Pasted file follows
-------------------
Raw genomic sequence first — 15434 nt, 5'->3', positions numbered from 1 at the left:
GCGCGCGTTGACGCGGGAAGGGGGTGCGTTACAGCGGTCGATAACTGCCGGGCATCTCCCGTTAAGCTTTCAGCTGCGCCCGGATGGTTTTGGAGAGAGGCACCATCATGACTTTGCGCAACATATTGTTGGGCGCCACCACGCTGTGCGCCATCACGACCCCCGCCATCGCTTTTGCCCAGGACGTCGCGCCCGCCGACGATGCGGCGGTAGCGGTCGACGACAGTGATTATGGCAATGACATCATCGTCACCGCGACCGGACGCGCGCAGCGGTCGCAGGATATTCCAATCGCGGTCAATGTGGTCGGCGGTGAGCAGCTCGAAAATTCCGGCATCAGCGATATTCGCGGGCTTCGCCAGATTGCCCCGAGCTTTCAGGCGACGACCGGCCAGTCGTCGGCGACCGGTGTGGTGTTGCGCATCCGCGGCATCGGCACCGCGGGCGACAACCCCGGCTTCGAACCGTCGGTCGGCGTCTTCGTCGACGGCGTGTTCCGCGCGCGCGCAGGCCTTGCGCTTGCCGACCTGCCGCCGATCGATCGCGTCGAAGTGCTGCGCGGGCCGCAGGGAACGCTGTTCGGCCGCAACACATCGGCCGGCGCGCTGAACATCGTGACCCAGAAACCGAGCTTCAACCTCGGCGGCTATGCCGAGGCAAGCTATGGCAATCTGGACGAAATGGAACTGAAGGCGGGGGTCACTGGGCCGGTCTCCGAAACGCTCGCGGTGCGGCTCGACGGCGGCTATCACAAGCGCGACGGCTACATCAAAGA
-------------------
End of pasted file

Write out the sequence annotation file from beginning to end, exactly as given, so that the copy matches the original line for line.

Raw genomic sequence first — 15434 nt, 5'->3', positions numbered from 1 at the left:
GCGCGCGTTGACGCGGGAAGGGGGTGCGTTACAGCGGTCGATAACTGCCGGGCATCTCCCGTTAAGCTTTCAGCTGCGCCCGGATGGTTTTGGAGAGAGGCACCATCATGACTTTGCGCAACATATTGTTGGGCGCCACCACGCTGTGCGCCATCACGACCCCCGCCATCGCTTTTGCCCAGGACGTCGCGCCCGCCGACGATGCGGCGGTAGCGGTCGACGACAGTGATTATGGCAATGACATCATCGTCACCGCGACCGGACGCGCGCAGCGGTCGCAGGATATTCCAATCGCGGTCAATGTGGTCGGCGGTGAGCAGCTCGAAAATTCCGGCATCAGCGATATTCGCGGGCTTCGCCAGATTGCCCCGAGCTTTCAGGCGACGACCGGCCAGTCGTCGGCGACCGGTGTGGTGTTGCGCATCCGCGGCATCGGCACCGCGGGCGACAACCCCGGCTTCGAACCGTCGGTCGGCGTCTTCGTCGACGGCGTGTTCCGCGCGCGCGCAGGCCTTGCGCTTGCCGACCTGCCGCCGATCGATCGCGTCGAAGTGCTGCGCGGGCCGCAGGGAACGCTGTTCGGCCGCAACACATCGGCCGGCGCGCTGAACATCGTGACCCAGAAACCGAGCTTCAACCTCGGCGGCTATGCCGAGGCAAGCTATGGCAATCTGGACGAAATGGAACTGAAGGCGGGGGTCACTGGGCCGGTCTCCGAAACGCTCGCGGTGCGGCTCGACGGCGGCTATCACAAGCGCGACGGCTACATCAAAGA